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It's annoying enough for someone to block your car in by parking across your driveway, but in a very unexpected turn of events, it turns out that they're actually allowed to do one worse and actually park on your driveway.
That's right - as in the one parking spot you'd think you had the right for no one else to nick.
Neither the police nor local authorities have any power to move a car if it's parked on your driveway, and it's all thanks to a strange legal loophole, which sees the lines blurred between criminal and civil law.
While local authorities are able to step in when a car is parked on a public road and is blocking the driveway, if there's a car actually parked on the drive, it's technically on private property.
There are, however, certain exceptions - as proven by one resident who had a stranger's car on their property for more than a year.
The Bristol Post reports that the resident contacted the council and that, via the police, it was then taken away. The reason?
"Getting a vehicle removed from private land can potentially be an involved matter," a national police spokesman told the Bristol Post.
"If the vehicle is in a dangerous condition, for example it's leaking petrol or contains dangerous items such as gas bottles, we would suggest you contact your local police via the non-emergency 101 number or 999 if an emergency response is required.
"If you think the vehicle is abandoned, we would suggest you contact your local council. Councils must remove abandoned vehicles from both land in the open air and roads (including private roads).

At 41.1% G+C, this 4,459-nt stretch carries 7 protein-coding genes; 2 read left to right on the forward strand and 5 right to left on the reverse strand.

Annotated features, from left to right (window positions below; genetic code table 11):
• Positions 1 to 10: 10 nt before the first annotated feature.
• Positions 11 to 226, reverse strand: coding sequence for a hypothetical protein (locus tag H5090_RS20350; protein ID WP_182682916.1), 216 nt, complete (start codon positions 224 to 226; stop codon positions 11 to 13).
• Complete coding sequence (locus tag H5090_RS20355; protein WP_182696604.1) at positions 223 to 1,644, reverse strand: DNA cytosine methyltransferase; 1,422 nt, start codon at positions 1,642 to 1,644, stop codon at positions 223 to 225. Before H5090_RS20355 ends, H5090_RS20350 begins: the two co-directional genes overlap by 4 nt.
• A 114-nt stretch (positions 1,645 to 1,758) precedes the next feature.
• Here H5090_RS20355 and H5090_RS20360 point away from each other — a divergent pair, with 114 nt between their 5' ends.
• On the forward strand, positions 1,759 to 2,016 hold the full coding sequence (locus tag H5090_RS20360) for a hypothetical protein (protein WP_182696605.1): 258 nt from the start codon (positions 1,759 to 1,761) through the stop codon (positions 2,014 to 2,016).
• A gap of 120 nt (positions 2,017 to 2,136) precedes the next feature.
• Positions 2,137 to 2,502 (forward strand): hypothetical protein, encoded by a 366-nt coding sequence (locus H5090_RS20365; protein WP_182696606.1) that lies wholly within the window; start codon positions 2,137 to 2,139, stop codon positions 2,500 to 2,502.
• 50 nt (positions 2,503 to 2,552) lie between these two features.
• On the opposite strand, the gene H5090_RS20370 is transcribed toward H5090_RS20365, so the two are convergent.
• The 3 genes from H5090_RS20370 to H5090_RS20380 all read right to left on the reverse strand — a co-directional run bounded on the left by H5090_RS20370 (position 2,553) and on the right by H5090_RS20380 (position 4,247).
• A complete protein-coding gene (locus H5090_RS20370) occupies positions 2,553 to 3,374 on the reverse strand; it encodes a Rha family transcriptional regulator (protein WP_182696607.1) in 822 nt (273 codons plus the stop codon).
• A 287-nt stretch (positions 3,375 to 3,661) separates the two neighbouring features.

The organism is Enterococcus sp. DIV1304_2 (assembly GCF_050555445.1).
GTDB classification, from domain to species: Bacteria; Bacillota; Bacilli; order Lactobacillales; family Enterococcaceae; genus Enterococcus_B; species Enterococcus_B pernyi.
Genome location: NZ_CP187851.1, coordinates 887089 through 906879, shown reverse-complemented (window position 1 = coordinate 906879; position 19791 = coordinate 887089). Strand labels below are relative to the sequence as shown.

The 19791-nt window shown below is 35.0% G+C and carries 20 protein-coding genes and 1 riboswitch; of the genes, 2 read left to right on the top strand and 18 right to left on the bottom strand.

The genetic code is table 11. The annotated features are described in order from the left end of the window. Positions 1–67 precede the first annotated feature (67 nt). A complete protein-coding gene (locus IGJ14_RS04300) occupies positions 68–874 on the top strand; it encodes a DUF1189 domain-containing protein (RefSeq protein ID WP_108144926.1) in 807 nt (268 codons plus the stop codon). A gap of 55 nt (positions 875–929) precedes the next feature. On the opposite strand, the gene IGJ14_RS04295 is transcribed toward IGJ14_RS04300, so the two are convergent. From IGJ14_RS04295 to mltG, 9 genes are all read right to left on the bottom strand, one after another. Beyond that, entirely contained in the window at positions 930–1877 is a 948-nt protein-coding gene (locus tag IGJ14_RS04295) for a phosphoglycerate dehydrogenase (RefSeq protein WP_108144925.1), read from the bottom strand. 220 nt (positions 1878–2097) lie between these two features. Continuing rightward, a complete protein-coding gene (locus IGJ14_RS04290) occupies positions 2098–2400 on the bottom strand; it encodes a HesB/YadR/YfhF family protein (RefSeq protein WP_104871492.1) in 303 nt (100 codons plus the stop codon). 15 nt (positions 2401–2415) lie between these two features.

"However, local council policies differ in relation to this so we would suggest you discuss the matter with them - it may help if you speak with a manager. If a vehicle is abandoned, you don't have to ask the council to move it."
According to The Sun, police can acknowledge a car as technically trespassing, but it will be classified as a civil offence - meaning the case is low on their priority list, and you'll need an eviction notice from the courts. This also means a lengthy and expensive legal process.
There are other options, though. You park your own car on the drive, in turn blocking the stranger's car, as long as you don't block any section of the public road, but that would involve waiting around all day for them to return so you can kindly ask them to shift.
You could also hire a private tow truck to get it moved - but that could cost at least £100, and if there's any damage to the car, you could end up liable to pay for it.
Whatever happens, though, it's best to seek legal advice before doing anything - try the Citizens Advice Bureau if you're not sure, as using a third party to get the car towed away isn't something the police advises.
"Don't damage or clamp the vehicle or have it removed by a third party for destruction or storage without first seeking legal advice," the police spokesman added.
"If you do any of these things, you may commit a criminal offence or the owner may pursue a civil action against you."
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